During the past two years, it has overtly indicated that the right path forward for Massachusetts is to legalize and regulate online poker and casino, online lottery, daily fantasy sports, and perhaps even esports and social casinos all in one fell swoop.
It wants to do this in a manner that allows the agency overseeing these products (likely to be the MGC in most cases) to handle the ever-evolving online gambling landscape.
The first hints of an omnibus approach to online gambling came in late 2015, spurred on by the DFS debate that was being argued in statehouses across the country.
“Would it make sense for the Legislature to try to craft an omnibus regulatory bill for all of these new electronic gaming technologies – because there’s so many of them?” Massachusetts Gaming Commission Chairman Stephen Crosby asked reporters following a December 2015 DFS hearing.
Also from Crosby:
“If they could craft a bill, which incorporated regulatory priorities, fundamental values, whatever, that could be applied to all of these games – e-sports, [daily fantasy sports], online poker, whatever all the new ones are – maybe then they could give it to some agency to implement, and the agency does the grunt work every six months making it apply to whatever the new technology is.”
The legislature didn’t craft an omnibus bill this year, but it did call for a panel to study DFS and online gambling.
During an open meeting on Sept. 8, the MGC voted 4-0 (Chairman Crosby abstained from the vote) to appoint Crosby as the commission’s representative on the panel that will study online gambling and daily fantasy sports.
“Hopefully, this will be an opportunity for us to continue…the initiative that we’ve made about trying to come up with some omnibus legislation that will give the Legislature and then probably the Gaming Commission the tools to regulate all of online gaming,” Crosby said at the meeting, adding that this type of omnibus approach hasn’t happened in any other state to this point.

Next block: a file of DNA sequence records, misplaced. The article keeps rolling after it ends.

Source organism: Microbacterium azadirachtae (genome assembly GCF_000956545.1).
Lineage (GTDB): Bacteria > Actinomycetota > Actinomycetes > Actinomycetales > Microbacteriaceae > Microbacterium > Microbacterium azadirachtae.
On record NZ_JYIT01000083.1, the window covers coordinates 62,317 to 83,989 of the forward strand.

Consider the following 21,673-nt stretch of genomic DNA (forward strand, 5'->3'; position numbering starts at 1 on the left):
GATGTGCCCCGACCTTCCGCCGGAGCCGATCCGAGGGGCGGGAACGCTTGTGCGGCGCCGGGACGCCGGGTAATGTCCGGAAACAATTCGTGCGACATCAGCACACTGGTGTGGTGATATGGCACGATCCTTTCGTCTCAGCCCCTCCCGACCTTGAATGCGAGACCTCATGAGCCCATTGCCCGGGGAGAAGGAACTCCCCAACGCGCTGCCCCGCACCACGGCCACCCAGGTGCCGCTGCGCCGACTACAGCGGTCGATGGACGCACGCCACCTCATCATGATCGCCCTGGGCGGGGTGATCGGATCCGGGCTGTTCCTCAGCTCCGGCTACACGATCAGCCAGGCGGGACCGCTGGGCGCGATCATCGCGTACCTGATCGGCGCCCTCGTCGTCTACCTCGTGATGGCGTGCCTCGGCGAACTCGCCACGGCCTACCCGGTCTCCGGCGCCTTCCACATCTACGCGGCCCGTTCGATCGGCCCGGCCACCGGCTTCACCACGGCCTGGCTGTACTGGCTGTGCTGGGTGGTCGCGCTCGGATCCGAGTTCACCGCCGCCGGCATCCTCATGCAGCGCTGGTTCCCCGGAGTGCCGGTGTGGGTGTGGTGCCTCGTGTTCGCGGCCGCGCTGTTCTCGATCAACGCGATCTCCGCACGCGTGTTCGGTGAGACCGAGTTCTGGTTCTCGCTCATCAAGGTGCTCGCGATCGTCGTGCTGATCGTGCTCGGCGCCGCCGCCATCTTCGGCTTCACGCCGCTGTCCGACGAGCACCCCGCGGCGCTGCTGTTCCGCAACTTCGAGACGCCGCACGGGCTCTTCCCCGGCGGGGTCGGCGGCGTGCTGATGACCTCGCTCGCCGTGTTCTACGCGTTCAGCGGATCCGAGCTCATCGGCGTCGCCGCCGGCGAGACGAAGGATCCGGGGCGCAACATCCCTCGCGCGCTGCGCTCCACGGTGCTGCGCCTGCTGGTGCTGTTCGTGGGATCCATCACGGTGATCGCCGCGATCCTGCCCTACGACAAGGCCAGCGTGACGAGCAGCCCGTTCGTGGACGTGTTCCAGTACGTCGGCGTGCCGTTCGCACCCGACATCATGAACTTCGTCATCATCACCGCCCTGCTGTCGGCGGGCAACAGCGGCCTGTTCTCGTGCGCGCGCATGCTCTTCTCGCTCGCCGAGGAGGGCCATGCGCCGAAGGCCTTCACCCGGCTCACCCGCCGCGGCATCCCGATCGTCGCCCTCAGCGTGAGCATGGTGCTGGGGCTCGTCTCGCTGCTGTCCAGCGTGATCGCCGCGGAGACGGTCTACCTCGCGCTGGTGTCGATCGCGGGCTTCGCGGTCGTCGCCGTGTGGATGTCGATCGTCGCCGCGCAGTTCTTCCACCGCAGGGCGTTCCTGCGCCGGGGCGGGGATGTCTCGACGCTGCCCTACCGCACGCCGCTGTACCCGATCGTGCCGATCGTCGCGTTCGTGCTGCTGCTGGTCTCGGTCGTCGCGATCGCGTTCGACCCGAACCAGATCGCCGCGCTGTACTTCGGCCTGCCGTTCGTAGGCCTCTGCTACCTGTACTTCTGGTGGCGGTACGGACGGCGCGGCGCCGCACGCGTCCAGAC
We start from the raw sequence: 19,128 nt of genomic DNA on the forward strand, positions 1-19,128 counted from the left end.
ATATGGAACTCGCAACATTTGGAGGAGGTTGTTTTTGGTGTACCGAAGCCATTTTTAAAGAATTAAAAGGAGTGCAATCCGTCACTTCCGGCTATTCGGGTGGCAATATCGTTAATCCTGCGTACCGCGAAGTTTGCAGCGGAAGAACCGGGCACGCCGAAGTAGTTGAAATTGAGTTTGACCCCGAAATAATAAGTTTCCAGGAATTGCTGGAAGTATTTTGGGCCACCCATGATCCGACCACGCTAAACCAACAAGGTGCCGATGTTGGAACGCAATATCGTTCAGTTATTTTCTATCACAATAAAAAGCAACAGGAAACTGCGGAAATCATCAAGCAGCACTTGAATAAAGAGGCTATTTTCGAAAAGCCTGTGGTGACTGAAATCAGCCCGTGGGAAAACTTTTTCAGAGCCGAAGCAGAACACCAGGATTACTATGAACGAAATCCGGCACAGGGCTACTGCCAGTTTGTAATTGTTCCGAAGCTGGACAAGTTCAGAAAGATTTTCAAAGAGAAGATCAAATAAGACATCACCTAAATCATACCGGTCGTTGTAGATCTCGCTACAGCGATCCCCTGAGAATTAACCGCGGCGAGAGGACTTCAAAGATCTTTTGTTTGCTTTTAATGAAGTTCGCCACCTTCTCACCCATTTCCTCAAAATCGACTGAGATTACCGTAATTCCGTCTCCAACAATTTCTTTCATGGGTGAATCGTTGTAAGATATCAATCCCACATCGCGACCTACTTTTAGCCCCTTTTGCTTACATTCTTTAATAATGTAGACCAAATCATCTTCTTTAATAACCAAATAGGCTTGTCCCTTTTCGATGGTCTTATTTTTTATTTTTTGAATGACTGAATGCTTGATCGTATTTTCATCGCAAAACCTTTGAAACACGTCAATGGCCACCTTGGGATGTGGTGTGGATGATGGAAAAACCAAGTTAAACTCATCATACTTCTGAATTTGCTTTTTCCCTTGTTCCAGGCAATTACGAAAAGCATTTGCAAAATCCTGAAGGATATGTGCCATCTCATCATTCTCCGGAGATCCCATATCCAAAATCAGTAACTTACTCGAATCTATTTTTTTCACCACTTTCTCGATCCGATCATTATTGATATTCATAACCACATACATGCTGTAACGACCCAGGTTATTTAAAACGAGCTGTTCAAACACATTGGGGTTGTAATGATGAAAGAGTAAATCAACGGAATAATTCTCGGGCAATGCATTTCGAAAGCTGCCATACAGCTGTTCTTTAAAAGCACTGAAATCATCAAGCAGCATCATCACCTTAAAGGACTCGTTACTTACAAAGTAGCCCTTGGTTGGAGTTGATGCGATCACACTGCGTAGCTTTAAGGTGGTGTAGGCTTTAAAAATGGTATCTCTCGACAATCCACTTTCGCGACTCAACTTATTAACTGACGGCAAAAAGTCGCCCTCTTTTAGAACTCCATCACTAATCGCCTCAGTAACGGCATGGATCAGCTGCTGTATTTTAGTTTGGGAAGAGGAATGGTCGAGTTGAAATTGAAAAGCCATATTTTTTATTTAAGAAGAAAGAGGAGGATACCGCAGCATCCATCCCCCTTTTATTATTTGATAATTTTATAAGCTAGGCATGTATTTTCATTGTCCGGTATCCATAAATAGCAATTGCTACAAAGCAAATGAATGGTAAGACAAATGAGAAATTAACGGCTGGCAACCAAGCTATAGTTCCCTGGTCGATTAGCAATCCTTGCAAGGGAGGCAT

The panel will be led by the chairs of the Joint Committee on Economic Development and Emerging Technologies:
In addition to Crosby, Governor Charlie Baker and Attorney General Maura Healey will each appoint a representative. Rounding out the panel will be appointments made by:
The first meeting must take place before Nov. 1, and the panel will have until July 31, 2017 to submit its findings and recommendations on a variety of factors, including taxation, consumer protections, and the positive and negative economic impacts for the state and current gambling products (lottery and casinos).
Interestingly, the panel will not offer any input on online lottery sales. A bill that would have legalized online lottery sales in Massachusetts gained some steam as the 2016 session was winding down, but fell short of passing.
Online lottery sales is a topic expected to be broached again in 2017, which may explain why online lottery was decoupled from the panel’s deep dive into online gambling and DFS.
As Crosby noted at the Sept. 8 meeting, even though the regulations required to oversee DFS, online casinos, and online poker games are near-carbon copies of one another, to this point, other states have been taking a piecemeal approach to online gambling:
One thing becomes abundantly clear when you browse the above lists; there is no overlap. A closer look also reveals a number of these states are considering more online gambling expansion, something they could have handled when they legalized their current online gambling products.
What Massachusetts wants to do is take care of all of these online gambling verticals once and for all, and not fall into a never-ending cycle of debating what amounts to the same thing (just by a different name) year-after-year.
Whether it’s online poker, DFS, or some other product, the reasons for legalization and regulation are generally the same:
The regulations themselves will also look quite similar:
The MGC sees these obvious parallels, and wants to avoid the piecemeal approach that will bog down legislatures and state regulatory bodies with redundant hearings and debates for years.
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